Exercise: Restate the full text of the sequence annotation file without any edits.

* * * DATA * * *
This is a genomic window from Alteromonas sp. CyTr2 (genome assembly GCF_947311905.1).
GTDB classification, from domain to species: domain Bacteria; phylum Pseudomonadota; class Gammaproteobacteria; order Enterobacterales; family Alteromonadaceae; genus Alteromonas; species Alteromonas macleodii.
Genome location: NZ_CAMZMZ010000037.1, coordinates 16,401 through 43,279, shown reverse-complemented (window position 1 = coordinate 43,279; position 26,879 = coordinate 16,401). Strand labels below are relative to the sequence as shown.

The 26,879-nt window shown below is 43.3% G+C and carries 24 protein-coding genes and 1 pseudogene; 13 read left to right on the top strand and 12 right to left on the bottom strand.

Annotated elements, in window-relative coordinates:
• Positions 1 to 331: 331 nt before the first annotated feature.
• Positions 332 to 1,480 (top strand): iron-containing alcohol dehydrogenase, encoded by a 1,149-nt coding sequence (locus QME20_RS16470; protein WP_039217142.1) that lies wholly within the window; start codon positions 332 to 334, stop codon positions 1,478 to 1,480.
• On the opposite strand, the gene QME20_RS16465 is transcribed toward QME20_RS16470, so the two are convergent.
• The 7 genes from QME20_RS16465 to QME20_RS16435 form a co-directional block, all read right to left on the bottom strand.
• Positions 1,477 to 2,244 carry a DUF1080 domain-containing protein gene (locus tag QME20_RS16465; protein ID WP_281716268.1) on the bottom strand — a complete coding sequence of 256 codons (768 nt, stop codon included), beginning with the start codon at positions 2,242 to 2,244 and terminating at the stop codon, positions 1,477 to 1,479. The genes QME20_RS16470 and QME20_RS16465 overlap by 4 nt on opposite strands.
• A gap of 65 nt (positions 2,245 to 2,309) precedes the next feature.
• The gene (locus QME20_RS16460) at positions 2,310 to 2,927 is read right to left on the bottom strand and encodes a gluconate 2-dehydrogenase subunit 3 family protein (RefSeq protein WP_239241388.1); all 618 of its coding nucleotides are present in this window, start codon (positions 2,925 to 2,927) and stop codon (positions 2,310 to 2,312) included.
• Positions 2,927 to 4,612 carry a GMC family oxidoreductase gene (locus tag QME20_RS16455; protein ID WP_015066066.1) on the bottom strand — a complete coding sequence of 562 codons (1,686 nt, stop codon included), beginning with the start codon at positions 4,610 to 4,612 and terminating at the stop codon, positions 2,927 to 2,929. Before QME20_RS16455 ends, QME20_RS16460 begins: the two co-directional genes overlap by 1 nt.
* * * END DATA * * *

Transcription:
This is a genomic window from Alteromonas sp. CyTr2 (genome assembly GCF_947311905.1).
GTDB classification, from domain to species: domain Bacteria; phylum Pseudomonadota; class Gammaproteobacteria; order Enterobacterales; family Alteromonadaceae; genus Alteromonas; species Alteromonas macleodii.
Genome location: NZ_CAMZMZ010000037.1, coordinates 16,401 through 43,279, shown reverse-complemented (window position 1 = coordinate 43,279; position 26,879 = coordinate 16,401). Strand labels below are relative to the sequence as shown.

The 26,879-nt window shown below is 43.3% G+C and carries 24 protein-coding genes and 1 pseudogene; 13 read left to right on the top strand and 12 right to left on the bottom strand.

Annotated elements, in window-relative coordinates:
• Positions 1 to 331: 331 nt before the first annotated feature.
• Positions 332 to 1,480 (top strand): iron-containing alcohol dehydrogenase, encoded by a 1,149-nt coding sequence (locus QME20_RS16470; protein WP_039217142.1) that lies wholly within the window; start codon positions 332 to 334, stop codon positions 1,478 to 1,480.
• On the opposite strand, the gene QME20_RS16465 is transcribed toward QME20_RS16470, so the two are convergent.
• The 7 genes from QME20_RS16465 to QME20_RS16435 form a co-directional block, all read right to left on the bottom strand.
• Positions 1,477 to 2,244 carry a DUF1080 domain-containing protein gene (locus tag QME20_RS16465; protein ID WP_281716268.1) on the bottom strand — a complete coding sequence of 256 codons (768 nt, stop codon included), beginning with the start codon at positions 2,242 to 2,244 and terminating at the stop codon, positions 1,477 to 1,479. The genes QME20_RS16470 and QME20_RS16465 overlap by 4 nt on opposite strands.
• A gap of 65 nt (positions 2,245 to 2,309) precedes the next feature.
• The gene (locus QME20_RS16460) at positions 2,310 to 2,927 is read right to left on the bottom strand and encodes a gluconate 2-dehydrogenase subunit 3 family protein (RefSeq protein WP_239241388.1); all 618 of its coding nucleotides are present in this window, start codon (positions 2,925 to 2,927) and stop codon (positions 2,310 to 2,312) included.
• Positions 2,927 to 4,612 carry a GMC family oxidoreductase gene (locus tag QME20_RS16455; protein ID WP_015066066.1) on the bottom strand — a complete coding sequence of 562 codons (1,686 nt, stop codon included), beginning with the start codon at positions 4,610 to 4,612 and terminating at the stop codon, positions 2,927 to 2,929. Before QME20_RS16455 ends, QME20_RS16460 begins: the two co-directional genes overlap by 1 nt.